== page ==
Madison Square Park is 6.2 acres in the middle of Manhattan, a little pocket of green right off of Broadway itself. It sees more than 50,000 visitors a day, between locals, pedestrians, tourists and those who work in the surrounding businesses.
In 2004, Madison Square Park Conservancy launched Mad. Sq. Art, a program to bring artwork from living artists into that space, free to the public. What they seek for display is art on a monumental scale that excites public interaction, and in Fata Morgana, they got that in spades.
The work of installation artist Teresita Fernández, 47, Fata Morgana is a site-specific work designed for the park to use the space above the heads of passersby while still affecting their experience of the park.
Held aloft by unobtrusive poles, the sculpture is 500 running feet of pierced golden, mirror-polished disks. It creates vast canopies after the park’s central Oval Lawn, while letting through erratic shafts of sunlight to draw lacy, tree-like patterns on grass and pathways and viewers. Above, the polished metal creates a soft glow across the landscape, making the whole effect that of a fantasy forest, projected into the middle of the surrounding city.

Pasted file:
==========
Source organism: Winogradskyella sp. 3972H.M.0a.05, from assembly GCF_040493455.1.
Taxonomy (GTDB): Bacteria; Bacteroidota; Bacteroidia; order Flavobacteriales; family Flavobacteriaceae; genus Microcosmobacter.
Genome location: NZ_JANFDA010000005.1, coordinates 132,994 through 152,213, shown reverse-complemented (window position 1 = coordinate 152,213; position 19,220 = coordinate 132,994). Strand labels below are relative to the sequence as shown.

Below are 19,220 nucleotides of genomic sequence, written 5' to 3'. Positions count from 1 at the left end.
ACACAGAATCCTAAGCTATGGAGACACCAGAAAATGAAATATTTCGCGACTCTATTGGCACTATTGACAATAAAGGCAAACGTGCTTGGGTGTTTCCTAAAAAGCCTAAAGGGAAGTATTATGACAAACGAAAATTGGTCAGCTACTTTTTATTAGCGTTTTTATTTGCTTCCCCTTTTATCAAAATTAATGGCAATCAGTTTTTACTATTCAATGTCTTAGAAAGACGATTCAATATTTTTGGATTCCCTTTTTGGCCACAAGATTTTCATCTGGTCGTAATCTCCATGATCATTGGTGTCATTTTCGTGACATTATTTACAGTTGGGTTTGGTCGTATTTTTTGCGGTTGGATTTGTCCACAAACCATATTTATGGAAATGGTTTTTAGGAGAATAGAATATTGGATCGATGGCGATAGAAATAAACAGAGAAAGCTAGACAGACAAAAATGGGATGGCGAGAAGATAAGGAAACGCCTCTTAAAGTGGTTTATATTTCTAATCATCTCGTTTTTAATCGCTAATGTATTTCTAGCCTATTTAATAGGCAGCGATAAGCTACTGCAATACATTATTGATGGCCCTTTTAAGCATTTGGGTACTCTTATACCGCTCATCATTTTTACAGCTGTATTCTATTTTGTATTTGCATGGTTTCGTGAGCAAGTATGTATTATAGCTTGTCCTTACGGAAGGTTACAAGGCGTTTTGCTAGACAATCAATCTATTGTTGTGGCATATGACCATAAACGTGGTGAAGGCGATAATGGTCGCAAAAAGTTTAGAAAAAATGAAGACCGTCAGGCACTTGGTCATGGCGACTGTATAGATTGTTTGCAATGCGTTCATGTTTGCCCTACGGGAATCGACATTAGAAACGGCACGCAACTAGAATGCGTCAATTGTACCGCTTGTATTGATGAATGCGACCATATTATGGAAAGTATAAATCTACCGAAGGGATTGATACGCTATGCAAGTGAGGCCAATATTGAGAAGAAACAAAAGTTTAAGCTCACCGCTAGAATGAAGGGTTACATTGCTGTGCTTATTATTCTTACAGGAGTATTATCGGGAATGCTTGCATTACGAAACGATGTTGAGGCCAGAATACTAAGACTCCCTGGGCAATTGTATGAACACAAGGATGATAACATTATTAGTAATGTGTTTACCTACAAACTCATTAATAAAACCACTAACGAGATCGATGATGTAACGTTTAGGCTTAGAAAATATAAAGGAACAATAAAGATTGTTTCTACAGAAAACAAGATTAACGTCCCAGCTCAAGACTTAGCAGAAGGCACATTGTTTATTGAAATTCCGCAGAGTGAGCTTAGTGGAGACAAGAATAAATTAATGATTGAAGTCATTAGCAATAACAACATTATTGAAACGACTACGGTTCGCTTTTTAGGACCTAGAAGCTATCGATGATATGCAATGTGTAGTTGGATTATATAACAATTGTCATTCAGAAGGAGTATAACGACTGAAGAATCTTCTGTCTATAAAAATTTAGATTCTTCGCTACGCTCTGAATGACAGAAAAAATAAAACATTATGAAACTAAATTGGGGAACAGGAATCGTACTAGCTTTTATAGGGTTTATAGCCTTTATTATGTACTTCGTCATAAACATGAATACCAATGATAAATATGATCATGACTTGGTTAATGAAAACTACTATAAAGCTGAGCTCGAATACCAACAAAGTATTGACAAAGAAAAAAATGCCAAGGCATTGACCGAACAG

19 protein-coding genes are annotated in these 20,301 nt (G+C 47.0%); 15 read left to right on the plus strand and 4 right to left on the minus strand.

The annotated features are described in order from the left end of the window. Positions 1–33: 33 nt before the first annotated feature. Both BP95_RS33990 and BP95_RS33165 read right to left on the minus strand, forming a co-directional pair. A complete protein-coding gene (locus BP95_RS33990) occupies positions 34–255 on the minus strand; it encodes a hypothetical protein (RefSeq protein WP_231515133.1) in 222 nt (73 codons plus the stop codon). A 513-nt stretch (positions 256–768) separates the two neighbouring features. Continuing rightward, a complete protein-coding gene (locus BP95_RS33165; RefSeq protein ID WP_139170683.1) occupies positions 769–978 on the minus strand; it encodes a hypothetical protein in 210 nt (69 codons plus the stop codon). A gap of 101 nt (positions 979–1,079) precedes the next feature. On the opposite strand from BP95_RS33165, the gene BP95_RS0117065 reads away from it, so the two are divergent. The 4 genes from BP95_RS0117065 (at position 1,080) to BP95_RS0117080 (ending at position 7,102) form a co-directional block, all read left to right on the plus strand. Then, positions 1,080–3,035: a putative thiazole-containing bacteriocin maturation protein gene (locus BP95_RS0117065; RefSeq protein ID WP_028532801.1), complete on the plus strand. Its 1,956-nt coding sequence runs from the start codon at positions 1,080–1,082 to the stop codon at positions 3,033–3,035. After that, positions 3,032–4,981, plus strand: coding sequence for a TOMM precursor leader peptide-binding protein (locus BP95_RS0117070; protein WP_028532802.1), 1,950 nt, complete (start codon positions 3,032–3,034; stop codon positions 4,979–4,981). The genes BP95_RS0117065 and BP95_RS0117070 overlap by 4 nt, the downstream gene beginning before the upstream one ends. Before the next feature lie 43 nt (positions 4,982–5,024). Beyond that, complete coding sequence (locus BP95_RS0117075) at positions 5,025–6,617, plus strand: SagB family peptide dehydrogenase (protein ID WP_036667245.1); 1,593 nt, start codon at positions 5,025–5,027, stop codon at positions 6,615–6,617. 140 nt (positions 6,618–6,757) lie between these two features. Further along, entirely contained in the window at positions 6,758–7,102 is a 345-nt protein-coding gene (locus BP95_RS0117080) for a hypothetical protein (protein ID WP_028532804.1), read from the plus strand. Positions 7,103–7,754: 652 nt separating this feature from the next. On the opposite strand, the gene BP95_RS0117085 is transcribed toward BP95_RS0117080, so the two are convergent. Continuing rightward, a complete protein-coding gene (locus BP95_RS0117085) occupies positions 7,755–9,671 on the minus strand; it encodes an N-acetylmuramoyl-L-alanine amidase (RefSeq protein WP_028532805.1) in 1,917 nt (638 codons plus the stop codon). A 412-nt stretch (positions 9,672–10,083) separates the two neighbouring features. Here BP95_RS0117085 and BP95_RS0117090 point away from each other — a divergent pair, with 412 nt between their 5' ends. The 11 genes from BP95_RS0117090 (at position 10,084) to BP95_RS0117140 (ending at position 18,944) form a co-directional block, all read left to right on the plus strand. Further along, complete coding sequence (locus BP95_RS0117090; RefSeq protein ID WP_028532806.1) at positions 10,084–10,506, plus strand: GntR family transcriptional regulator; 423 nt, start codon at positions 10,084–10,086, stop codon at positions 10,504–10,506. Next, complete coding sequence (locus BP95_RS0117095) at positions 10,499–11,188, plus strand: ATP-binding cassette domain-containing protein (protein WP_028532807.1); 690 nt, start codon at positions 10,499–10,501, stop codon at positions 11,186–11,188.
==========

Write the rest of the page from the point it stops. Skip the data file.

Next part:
When asked about her project, Ms. Fernández said, “My concept was to invert the traditional notion of outdoor sculpture by addressing all of the active walkways of the Park rather than setting down a sculptural element in the Park’s center. By hovering over the Park in a horizontal band, Fata Morgana becomes a ghost-like, sculptural, luminous mirage that both distorts the landscape and radiates golden light.”
Fata Morgana opened in the park on June 1st, 2015 and will remain in place at least through the winter.